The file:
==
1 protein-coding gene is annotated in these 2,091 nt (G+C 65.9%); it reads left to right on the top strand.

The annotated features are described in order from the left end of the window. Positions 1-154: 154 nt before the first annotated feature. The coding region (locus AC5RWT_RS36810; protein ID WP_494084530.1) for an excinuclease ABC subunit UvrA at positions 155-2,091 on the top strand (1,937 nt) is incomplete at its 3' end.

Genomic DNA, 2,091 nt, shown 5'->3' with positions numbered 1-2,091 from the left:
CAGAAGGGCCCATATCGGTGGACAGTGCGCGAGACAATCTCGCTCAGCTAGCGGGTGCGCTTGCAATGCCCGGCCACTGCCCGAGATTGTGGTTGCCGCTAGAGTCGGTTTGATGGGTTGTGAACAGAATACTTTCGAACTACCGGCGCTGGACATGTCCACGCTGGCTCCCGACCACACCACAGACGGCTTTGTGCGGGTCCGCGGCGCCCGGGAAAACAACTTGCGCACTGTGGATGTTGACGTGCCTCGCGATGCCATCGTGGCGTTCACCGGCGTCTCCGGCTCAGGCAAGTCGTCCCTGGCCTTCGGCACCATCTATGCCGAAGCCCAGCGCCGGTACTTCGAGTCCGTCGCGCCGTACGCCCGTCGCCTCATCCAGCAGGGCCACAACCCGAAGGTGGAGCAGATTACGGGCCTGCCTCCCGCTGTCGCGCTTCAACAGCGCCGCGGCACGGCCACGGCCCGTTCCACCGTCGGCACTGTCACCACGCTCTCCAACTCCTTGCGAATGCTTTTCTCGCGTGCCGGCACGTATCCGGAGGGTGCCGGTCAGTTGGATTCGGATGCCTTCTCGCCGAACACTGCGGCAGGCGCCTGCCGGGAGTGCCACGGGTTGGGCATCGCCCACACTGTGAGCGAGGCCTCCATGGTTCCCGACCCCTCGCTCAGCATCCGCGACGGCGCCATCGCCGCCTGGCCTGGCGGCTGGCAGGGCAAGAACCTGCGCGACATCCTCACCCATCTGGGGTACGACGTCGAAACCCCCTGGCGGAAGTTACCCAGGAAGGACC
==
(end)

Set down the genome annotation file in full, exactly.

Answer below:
1 protein-coding gene is annotated in these 2,091 nt (G+C 65.9%); it reads left to right on the top strand.

The annotated features are described in order from the left end of the window. Positions 1-154: 154 nt before the first annotated feature. The coding region (locus AC5RWT_RS36810; protein ID WP_494084530.1) for an excinuclease ABC subunit UvrA at positions 155-2,091 on the top strand (1,937 nt) is incomplete at its 3' end.

Genomic DNA, 2,091 nt, shown 5'->3' with positions numbered 1-2,091 from the left:
CAGAAGGGCCCATATCGGTGGACAGTGCGCGAGACAATCTCGCTCAGCTAGCGGGTGCGCTTGCAATGCCCGGCCACTGCCCGAGATTGTGGTTGCCGCTAGAGTCGGTTTGATGGGTTGTGAACAGAATACTTTCGAACTACCGGCGCTGGACATGTCCACGCTGGCTCCCGACCACACCACAGACGGCTTTGTGCGGGTCCGCGGCGCCCGGGAAAACAACTTGCGCACTGTGGATGTTGACGTGCCTCGCGATGCCATCGTGGCGTTCACCGGCGTCTCCGGCTCAGGCAAGTCGTCCCTGGCCTTCGGCACCATCTATGCCGAAGCCCAGCGCCGGTACTTCGAGTCCGTCGCGCCGTACGCCCGTCGCCTCATCCAGCAGGGCCACAACCCGAAGGTGGAGCAGATTACGGGCCTGCCTCCCGCTGTCGCGCTTCAACAGCGCCGCGGCACGGCCACGGCCCGTTCCACCGTCGGCACTGTCACCACGCTCTCCAACTCCTTGCGAATGCTTTTCTCGCGTGCCGGCACGTATCCGGAGGGTGCCGGTCAGTTGGATTCGGATGCCTTCTCGCCGAACACTGCGGCAGGCGCCTGCCGGGAGTGCCACGGGTTGGGCATCGCCCACACTGTGAGCGAGGCCTCCATGGTTCCCGACCCCTCGCTCAGCATCCGCGACGGCGCCATCGCCGCCTGGCCTGGCGGCTGGCAGGGCAAGAACCTGCGCGACATCCTCACCCATCTGGGGTACGACGTCGAAACCCCCTGGCGGAAGTTACCCAGGAAGGACC